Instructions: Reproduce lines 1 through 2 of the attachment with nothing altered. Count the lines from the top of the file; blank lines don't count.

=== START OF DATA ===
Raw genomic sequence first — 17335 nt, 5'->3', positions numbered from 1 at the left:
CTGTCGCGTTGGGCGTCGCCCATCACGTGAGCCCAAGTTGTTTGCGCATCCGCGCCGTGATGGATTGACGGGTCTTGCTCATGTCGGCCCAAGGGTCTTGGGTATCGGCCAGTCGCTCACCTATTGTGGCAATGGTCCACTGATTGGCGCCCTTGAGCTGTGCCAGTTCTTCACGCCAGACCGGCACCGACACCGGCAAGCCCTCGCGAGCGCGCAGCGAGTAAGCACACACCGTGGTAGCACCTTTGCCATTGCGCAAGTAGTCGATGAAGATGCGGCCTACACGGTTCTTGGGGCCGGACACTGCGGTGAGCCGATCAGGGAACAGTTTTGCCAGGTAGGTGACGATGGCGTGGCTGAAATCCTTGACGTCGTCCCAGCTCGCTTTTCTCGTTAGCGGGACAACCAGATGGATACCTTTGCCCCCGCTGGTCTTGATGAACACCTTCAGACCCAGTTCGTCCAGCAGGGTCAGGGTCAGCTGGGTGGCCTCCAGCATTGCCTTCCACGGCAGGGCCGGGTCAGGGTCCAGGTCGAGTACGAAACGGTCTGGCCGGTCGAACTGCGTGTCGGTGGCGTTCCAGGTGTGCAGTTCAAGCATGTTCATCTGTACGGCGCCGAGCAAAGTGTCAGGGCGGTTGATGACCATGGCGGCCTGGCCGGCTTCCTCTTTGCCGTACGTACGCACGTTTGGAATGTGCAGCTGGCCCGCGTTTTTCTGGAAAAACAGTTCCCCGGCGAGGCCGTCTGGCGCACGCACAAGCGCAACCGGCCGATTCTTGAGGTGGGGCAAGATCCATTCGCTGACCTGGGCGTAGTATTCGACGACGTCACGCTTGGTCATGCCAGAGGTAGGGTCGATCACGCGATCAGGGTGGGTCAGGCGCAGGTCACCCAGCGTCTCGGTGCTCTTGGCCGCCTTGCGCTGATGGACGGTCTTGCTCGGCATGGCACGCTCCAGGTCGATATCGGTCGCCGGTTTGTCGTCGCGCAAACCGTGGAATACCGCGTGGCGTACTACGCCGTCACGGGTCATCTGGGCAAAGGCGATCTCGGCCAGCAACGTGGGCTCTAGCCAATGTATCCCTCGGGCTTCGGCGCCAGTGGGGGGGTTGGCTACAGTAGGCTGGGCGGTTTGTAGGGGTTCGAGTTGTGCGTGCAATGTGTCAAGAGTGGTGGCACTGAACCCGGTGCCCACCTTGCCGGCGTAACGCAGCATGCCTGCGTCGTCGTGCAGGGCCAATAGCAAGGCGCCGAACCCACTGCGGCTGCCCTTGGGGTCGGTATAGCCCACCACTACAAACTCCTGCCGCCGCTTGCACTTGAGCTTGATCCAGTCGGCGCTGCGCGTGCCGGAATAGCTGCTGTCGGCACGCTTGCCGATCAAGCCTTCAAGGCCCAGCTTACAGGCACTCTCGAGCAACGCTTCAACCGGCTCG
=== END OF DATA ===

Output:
Raw genomic sequence first — 17335 nt, 5'->3', positions numbered from 1 at the left:
CTGTCGCGTTGGGCGTCGCCCATCACGTGAGCCCAAGTTGTTTGCGCATCCGCGCCGTGATGGATTGACGGGTCTTGCTCATGTCGGCCCAAGGGTCTTGGGTATCGGCCAGTCGCTCACCTATTGTGGCAATGGTCCACTGATTGGCGCCCTTGAGCTGTGCCAGTTCTTCACGCCAGACCGGCACCGACACCGGCAAGCCCTCGCGAGCGCGCAGCGAGTAAGCACACACCGTGGTAGCACCTTTGCCATTGCGCAAGTAGTCGATGAAGATGCGGCCTACACGGTTCTTGGGGCCGGACACTGCGGTGAGCCGATCAGGGAACAGTTTTGCCAGGTAGGTGACGATGGCGTGGCTGAAATCCTTGACGTCGTCCCAGCTCGCTTTTCTCGTTAGCGGGACAACCAGATGGATACCTTTGCCCCCGCTGGTCTTGATGAACACCTTCAGACCCAGTTCGTCCAGCAGGGTCAGGGTCAGCTGGGTGGCCTCCAGCATTGCCTTCCACGGCAGGGCCGGGTCAGGGTCCAGGTCGAGTACGAAACGGTCTGGCCGGTCGAACTGCGTGTCGGTGGCGTTCCAGGTGTGCAGTTCAAGCATGTTCATCTGTACGGCGCCGAGCAAAGTGTCAGGGCGGTTGATGACCATGGCGGCCTGGCCGGCTTCCTCTTTGCCGTACGTACGCACGTTTGGAATGTGCAGCTGGCCCGCGTTTTTCTGGAAAAACAGTTCCCCGGCGAGGCCGTCTGGCGCACGCACAAGCGCAACCGGCCGATTCTTGAGGTGGGGCAAGATCCATTCGCTGACCTGGGCGTAGTATTCGACGACGTCACGCTTGGTCATGCCAGAGGTAGGGTCGATCACGCGATCAGGGTGGGTCAGGCGCAGGTCACCCAGCGTCTCGGTGCTCTTGGCCGCCTTGCGCTGATGGACGGTCTTGCTCGGCATGGCACGCTCCAGGTCGATATCGGTCGCCGGTTTGTCGTCGCGCAAACCGTGGAATACCGCGTGGCGTACTACGCCGTCACGGGTCATCTGGGCAAAGGCGATCTCGGCCAGCAACGTGGGCTCTAGCCAATGTATCCCTCGGGCTTCGGCGCCAGTGGGGGGGTTGGCTACAGTAGGCTGGGCGGTTTGTAGGGGTTCGAGTTGTGCGTGCAATGTGTCAAGAGTGGTGGCACTGAACCCGGTGCCCACCTTGCCGGCGTAACGCAGCATGCCTGCGTCGTCGTGCAGGGCCAATAGCAAGGCGCCGAACCCACTGCGGCTGCCCTTGGGGTCGGTATAGCCCACCACTACAAACTCCTGCCGCCGCTTGCACTTGAGCTTGATCCAGTCGGCGCTGCGCGTGCCGGAATAGCTGCTGTCGGCACGCTTGCCGATCAAGCCTTCAAGGCCCAGCTTACAGGCACTCTCGAGCAACGCTTCAACCGGCTCG